Are hate speech laws unconstitutional?

There’s been lots of press coverage this morning of a fairly confusing issue: The Canadian Human Right Tribunal has ruled that Section 13 of the Canadian Human Rights Act is unconstitutional, as it contravenes Section 2(b) of the Canadian Charter of Rights and Freedoms.

What does this mean?

Good question. In short, it means that the CHRT has declared that the Canadian Human Rights Commission can’t penalize people for hate speech, because that conflicts with the fundamental right to freedom of expression enshrined in the charter.

Now, since the CHRT doesn’t in and of itself have the power to strike down a federal law, I’m not exactly sure what this means in terms of the future of Sec 13 of CHRA.

Parliament, I believe, would have to change the law, and this (basically allowing hatemongers their right to spew hate) doesn’t seem like a really popular vote-winning issue in my mind. However, it does seem to indicate that any future prosecutions under Sec 13 are pretty much going nowhere. I’ll keep my eyes open for more informed analysis as they roll out in the coming day and beyond. (If you’ve got one, leave a comment with a link!)

This ruling came out of the ongoing legal wrangle between Richard Warman and Marc Lemire. Lemire is a white supremicist who has written a lot of really disgusting stuff and was extensively involved with the neo-Nazo group Heritage Front. Warman is a lawyer from Ottawa who has filed a whole lot of human rights complaints, often against hate groups who have published hate speech on their websites. And he wins, almost always. Warman has been incredibly successful in winning human rights rulings, with financial penalties attached, against Internet hate sites. Warman has also sued a bunch of people and organizations, ranging from David Icke (the lizard conspiracy book dude) to  a provincial library association (see para 23 in this article), for libel and/or defamation of character.

Suffice to say these are both polarizing characters here.

Anyway, Warman complained that Lemire has posted stuff that was “likely to expose identifiable groups to hatred or comtempt” and Lemire countered by challenging the law itself, and the upshot is that the trubunal decided that the law isn’t working the way it was intended anway (has become punitive rather then preventative, as it was apparently intended to be). So even on the one count on which he found in favour of Warman, tribunal chair Athanasios Hadjis did not levy fines.

My thoughts:

I have been fascinated with Canadian laws and legal record related to freedom of expression since I had the fortune to take Ann Curry‘s class on intellectual freedom some years ago.

Unlike the US Government, with which I am more familiar due to having grown up south of the border, the Canadian govenment does not hold Freedom of Speech as quite so strong a core value (not that Free Speech is inalienable right in the US either). Canada also tends to be more paternalistic in approach, which has led to some odd case law (see R. v Butler, a somewhat misguided effort to protect women against the oppression of pornography, for example).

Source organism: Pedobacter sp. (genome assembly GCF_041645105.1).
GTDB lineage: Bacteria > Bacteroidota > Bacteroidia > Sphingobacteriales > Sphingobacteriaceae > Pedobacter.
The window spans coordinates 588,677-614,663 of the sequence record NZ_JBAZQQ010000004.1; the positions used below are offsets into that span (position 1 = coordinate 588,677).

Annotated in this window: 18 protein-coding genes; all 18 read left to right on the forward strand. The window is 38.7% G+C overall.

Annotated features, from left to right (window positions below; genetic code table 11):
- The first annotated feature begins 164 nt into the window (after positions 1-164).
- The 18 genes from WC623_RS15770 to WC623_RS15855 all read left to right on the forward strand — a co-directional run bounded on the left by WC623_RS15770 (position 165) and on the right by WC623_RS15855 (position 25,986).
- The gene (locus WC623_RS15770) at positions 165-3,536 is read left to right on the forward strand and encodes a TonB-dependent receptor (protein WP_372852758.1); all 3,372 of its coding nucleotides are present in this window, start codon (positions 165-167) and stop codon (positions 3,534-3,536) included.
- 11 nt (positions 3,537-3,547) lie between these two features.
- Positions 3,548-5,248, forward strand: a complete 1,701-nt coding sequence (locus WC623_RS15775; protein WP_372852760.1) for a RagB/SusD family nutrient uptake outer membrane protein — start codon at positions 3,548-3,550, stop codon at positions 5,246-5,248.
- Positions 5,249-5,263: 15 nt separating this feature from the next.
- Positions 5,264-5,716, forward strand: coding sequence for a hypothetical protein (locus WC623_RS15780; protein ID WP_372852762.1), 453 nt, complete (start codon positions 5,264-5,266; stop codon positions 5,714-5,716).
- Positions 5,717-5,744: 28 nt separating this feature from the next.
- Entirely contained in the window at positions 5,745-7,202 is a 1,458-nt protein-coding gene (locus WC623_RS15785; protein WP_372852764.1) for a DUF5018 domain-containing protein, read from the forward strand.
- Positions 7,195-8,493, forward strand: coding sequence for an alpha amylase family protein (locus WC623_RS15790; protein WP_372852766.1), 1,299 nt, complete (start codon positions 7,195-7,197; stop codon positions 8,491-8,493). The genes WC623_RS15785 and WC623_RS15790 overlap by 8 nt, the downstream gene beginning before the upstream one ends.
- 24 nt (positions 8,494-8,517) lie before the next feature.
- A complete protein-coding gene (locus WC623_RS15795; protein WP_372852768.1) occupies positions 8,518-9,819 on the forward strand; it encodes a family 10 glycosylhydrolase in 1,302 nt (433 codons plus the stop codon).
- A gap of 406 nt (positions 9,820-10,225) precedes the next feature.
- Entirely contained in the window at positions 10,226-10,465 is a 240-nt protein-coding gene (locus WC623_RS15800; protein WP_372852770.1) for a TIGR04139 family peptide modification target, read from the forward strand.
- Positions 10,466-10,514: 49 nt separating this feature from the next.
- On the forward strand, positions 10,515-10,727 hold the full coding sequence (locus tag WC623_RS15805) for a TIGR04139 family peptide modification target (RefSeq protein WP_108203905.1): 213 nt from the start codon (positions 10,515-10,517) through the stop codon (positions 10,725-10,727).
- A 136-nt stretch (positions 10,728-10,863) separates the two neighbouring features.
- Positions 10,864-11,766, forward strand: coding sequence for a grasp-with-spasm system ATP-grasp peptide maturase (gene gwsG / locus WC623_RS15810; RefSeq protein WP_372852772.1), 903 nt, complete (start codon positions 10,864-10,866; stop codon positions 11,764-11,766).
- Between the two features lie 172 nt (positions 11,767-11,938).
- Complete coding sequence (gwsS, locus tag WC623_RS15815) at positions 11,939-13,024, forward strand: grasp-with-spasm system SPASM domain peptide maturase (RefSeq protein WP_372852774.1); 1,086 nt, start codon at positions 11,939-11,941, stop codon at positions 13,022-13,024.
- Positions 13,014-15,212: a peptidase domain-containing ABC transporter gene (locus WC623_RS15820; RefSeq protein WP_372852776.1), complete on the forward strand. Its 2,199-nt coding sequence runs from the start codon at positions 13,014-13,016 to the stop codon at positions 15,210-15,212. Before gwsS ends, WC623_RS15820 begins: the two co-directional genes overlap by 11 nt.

In general, I do subscribe to the idea that speech is speech, writing is words, and these are somehow different from actions. There is a grey area in there, though. When do words become actions? I used to work in domestic violence — when do words become abuse, for example?  How can we provide law courts with effective guidance on this? I have written before on the Westboro Baptist Church. When are their homophobic and racist rallies merely speech and what would it take to cross over into inciting a riot or other violence?

These are tough questions, and I find it quite interesting and challenging to consider things that are particularly abhorrent to me, for example holocaust denial, and think about whether I can maintain my free speech convictions in the face of that.

For me, a test of whether something is too restrictive of expression, is whether it seems too restrictive when I apply it to an issue I feel strongly the other way about.

For example, I argued that homophobic demonstrators should not be turned away at the Canadian border because god-hates-fags signs are visible in their car, because I would not want gay rights demonstrators heading to California to protest Prop 8 turned back at the American border because of their pro-gay-marriage signs.

Yeah, from some perspectives one of these is about hate and another about love, or one is about curtailing rights and another about expanding rights, but perspective is not universal. And I certainly cannot assume all lawmakers and border guards do or will share my perspective. It’s hard to think of one, but I’m sure there’s a way, now or in the future, that Internet sites I believe in could be charged as hate-promoting.

Back to Sec 13 of the Canadian Human Right Act, and the Tribunal’s decision that it’s unconstitutional. Is this a good ruling? I think so. Will it “stick”? I don’t know. It seems unlikely that parliament would repeal it. It seems unlikely that the Tribunal will enforce it? It also seems unlikely to me that Warman will just let it lie in limbo for too long. There is an “out,” an escape route of sorts, in the fact that there is criminal code (sec 318 & 319) that also outlaws hate propaganda, making the human rights code sec 13 somewhat redundant (although I think the barriers to criminal code prosecution may be higher). Maybe the politicians will be able to “eliminate redundancies” by removing sec 13(1) without looking like neo-nazi supporters?  Twill be interesting to see in the days to come…

-Greyson

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Filed under censorship, government, Intellectual freedom

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